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The Kellenberger Room Houses the Local History and Genealogy Collection of the New Bern-Craven County Public Library

The room is named in memory of May Gordon Latham Kellenberger. Mrs. Kellenberger was instrumental in the restoration of Tryon Palace, and upon her death, she left a large trust fund to finance local history projects in New Bern and Craven County. It was with funds from the Kellenberger Foundation that this room was built and furnished in a remodeling project completed in 1992. Materials in the collection consist of books, microfilm, photographs, vertical files, oral histories, and online databases. 

The Kellenberger Room collects books that are fundamental to the study of local history for New Bern and Craven County. We also collect books about the counties surrounding Craven County, as many of those counties were formed from Craven County.

Genealogy books concentrate on Eastern North Carolina and Tidewater Virginia, though there are some materials on other areas. In addition, the library contains hundreds of books about individual families and on the records of specific counties.

Microfilmed materials comprise a large part of our collection. In dealing with local history, the newspapers present a wealth of information about the culture and times in which they were written. The first newspaper printed in North Carolina was printed in New Bern, and the library has on microfilm some of those early newspapers. The newspaper collection contains newspapers from New Bern dated from 1751 to the present, with some years missing.

Microfilmed genealogical materials include census records and county records. County records include such items as court minutes, deeds, wills, and estate papers. The counties we concentrate our microfilm collecting around are Beaufort, Carteret, Craven, Jones, Lenoir, Onslow, Pamlico, and Pitt.

Photographs and Vertical Files
The Photographic Archives houses numerous photographs of Craven County and New Bern. Some of these photographs are copies of originals housed in institutions around the country, such as the Library of Congress, the National Archives, the State Archives, and several universities. Other photographs are copies of originals loaned to the library for the Photographic Archives. The library contains a small number of original photographs. Some of these original photographs have been scanned and placed on the Craven County Digital History exhibit.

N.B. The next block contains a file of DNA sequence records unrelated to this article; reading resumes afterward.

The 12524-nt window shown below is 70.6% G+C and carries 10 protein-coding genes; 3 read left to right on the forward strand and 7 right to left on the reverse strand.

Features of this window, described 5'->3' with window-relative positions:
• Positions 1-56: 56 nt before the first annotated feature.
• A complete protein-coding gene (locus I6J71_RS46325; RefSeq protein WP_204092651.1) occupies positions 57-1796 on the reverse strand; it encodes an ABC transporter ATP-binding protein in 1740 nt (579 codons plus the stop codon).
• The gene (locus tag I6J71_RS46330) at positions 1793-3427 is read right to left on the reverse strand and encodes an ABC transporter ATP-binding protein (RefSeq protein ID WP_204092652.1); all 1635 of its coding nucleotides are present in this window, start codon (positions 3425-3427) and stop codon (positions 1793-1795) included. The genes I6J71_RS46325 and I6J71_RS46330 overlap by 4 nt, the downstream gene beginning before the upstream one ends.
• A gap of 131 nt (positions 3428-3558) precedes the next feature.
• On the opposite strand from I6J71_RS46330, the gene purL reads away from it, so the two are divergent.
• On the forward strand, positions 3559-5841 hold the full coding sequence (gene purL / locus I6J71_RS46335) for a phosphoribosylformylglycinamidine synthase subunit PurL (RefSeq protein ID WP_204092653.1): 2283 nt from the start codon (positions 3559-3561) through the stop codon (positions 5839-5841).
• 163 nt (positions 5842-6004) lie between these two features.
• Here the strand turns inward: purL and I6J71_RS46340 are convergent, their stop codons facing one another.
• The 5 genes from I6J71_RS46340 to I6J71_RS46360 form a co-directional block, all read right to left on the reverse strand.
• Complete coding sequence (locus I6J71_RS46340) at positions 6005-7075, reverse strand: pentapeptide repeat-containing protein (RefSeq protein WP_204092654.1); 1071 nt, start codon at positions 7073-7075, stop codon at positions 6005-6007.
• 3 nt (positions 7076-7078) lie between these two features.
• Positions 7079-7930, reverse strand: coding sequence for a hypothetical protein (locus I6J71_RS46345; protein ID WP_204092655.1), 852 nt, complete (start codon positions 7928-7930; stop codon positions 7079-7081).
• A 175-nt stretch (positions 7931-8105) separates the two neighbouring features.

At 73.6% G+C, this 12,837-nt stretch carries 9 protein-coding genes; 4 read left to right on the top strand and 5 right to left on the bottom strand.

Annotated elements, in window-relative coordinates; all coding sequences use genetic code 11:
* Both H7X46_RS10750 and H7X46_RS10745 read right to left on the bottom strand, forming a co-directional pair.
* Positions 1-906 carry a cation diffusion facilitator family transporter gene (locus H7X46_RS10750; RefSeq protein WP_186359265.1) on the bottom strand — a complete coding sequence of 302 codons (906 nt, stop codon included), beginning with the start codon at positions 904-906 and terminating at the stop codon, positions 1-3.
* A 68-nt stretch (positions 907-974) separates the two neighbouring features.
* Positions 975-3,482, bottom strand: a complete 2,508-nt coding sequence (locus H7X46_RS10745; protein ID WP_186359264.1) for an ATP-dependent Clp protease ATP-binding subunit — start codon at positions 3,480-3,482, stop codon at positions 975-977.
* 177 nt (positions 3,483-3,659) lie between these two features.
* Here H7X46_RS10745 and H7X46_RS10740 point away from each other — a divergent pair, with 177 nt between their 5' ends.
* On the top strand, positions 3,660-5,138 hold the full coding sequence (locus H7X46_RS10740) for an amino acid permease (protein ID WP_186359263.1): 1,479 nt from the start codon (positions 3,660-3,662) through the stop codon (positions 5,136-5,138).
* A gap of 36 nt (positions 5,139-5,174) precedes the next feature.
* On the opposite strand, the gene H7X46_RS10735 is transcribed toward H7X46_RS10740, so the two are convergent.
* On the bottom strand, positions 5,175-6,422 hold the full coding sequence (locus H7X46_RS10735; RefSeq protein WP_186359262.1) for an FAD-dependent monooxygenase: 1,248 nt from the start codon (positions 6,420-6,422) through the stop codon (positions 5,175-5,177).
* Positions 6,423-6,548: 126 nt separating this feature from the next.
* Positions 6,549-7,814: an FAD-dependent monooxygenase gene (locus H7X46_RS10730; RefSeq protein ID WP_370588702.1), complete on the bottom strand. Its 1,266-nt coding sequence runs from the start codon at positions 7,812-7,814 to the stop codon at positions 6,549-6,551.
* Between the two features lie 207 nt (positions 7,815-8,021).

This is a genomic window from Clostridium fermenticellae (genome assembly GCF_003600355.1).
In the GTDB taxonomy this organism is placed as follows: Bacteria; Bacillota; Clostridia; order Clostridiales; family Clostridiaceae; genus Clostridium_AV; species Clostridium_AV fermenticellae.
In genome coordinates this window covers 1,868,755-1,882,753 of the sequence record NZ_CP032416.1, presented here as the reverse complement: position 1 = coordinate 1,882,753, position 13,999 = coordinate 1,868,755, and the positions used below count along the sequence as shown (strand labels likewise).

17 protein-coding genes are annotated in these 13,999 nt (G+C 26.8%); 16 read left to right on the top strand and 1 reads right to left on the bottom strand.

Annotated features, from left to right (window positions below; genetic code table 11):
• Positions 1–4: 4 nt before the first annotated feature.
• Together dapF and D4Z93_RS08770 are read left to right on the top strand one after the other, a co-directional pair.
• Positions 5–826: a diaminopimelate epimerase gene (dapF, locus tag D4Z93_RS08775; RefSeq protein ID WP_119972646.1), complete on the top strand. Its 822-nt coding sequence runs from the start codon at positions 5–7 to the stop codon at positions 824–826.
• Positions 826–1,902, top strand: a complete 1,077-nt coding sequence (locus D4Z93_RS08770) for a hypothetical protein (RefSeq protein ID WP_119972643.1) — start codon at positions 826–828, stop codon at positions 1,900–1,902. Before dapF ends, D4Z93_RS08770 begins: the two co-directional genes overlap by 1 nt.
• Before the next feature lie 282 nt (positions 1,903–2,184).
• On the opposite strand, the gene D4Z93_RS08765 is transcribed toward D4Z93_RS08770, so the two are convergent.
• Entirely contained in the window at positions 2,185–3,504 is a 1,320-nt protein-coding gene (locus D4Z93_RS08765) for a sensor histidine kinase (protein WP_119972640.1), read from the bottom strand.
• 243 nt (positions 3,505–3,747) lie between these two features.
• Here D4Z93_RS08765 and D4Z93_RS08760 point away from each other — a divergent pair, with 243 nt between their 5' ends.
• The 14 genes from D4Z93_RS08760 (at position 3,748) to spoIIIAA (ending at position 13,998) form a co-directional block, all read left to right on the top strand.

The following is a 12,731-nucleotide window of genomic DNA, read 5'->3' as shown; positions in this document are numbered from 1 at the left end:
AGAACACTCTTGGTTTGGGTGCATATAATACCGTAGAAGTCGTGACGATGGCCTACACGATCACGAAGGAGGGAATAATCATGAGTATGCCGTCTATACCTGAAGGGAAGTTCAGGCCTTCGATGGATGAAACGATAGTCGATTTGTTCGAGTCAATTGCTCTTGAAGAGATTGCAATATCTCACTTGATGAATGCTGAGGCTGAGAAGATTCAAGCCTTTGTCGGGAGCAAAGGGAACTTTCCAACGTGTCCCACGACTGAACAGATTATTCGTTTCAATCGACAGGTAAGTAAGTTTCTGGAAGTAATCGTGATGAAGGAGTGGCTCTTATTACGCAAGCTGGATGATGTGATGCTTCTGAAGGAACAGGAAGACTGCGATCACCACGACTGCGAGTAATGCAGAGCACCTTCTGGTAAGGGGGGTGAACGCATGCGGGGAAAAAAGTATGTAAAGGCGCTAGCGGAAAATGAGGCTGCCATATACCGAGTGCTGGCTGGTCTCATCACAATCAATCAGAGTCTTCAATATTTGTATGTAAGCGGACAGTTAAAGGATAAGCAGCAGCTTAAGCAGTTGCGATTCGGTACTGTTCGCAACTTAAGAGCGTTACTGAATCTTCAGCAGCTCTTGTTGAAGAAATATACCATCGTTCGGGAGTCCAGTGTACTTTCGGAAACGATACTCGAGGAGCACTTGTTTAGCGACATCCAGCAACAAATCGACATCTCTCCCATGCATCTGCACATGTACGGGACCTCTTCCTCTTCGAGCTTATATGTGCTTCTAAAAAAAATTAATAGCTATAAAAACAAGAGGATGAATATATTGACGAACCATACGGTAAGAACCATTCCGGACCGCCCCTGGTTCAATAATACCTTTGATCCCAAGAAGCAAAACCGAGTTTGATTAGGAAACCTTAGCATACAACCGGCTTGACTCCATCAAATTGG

The Vertical Files contain clippings from newspapers and magazines, as well as uncatalogued pamphlets and booklets. Most of the materials deal with New Bern and Craven County. There are also a few genealogical files of family names associated with New Bern and Craven County. A listing of the vertical files (updated July 2017) available in the Kellenberger Room is available as a PDF file.

Oral Histories
The New Bern-Craven County Public Library houses a major collection of oral interviews: "The Memories of New Bern". The Memories of New Bern is a collection that contains hundreds of hours of taped interviews, and typed transcripts of those interviews, of New Bernians discussing life when they were growing up. Topics include downtown living, racial relations, the Great Fire of 1922, and other interesting topics.

The library also houses oral interviews conducted by the James City Historical Society that cover African-American life in Craven County; interviews conducted by Duke University in the Behind the Veil Project; and interviews conducted during the African American Voices Between Two Rivers Oral History Project.

Online Databases
Remote access to HeritageQuest Online is available, thanks to NC LIVE. You will need the current NC LIVE password for access (your CPC Library Card Number). Follow the above link to the Remote Access link to HeritageQuest.

NC LIVE also allows access to Historic North Carolina Digital Newspaper Collection, a collection of 3.5 million pages of digitized content from over 1,000 NC county newspapers. 

The library also subscribes to Ancestry Library Edition (in-house use only) and the Newspaper Archive.

Writing of John D. Whitford